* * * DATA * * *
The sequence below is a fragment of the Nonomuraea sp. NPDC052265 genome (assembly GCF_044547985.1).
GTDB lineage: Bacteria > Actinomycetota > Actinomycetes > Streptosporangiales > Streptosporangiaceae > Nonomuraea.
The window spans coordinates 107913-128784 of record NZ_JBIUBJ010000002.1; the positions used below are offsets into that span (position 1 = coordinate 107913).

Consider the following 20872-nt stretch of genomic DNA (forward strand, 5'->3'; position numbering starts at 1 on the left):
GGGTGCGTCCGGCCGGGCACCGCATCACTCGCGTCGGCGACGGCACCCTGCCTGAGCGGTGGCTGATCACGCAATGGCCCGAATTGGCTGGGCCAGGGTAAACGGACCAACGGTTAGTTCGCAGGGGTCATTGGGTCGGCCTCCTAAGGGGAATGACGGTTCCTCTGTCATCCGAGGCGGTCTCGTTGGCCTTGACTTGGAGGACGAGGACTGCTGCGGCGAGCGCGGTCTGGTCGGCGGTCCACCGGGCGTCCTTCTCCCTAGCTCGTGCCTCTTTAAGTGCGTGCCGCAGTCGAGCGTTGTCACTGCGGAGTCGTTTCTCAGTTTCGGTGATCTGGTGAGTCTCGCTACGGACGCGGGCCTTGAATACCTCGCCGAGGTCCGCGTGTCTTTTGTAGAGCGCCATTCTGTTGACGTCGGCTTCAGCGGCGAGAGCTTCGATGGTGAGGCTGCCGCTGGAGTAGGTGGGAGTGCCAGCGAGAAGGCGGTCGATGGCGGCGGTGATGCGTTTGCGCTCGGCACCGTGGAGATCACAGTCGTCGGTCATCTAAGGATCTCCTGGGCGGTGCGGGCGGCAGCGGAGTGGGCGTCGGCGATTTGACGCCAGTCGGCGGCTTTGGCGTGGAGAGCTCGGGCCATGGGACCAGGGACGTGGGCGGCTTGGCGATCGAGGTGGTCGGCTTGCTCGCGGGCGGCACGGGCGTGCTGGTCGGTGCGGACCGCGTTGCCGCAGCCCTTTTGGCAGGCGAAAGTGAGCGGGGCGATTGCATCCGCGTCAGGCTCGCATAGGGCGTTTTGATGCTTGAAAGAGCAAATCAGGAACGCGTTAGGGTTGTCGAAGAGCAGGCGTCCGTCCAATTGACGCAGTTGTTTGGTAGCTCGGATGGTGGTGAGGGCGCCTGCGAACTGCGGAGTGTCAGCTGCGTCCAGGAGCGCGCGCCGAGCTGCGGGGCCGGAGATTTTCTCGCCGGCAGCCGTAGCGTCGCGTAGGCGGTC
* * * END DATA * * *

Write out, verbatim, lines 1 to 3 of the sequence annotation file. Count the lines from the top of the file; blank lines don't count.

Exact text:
The sequence below is a fragment of the Nonomuraea sp. NPDC052265 genome (assembly GCF_044547985.1).
GTDB lineage: Bacteria > Actinomycetota > Actinomycetes > Streptosporangiales > Streptosporangiaceae > Nonomuraea.
The window spans coordinates 107913-128784 of record NZ_JBIUBJ010000002.1; the positions used below are offsets into that span (position 1 = coordinate 107913).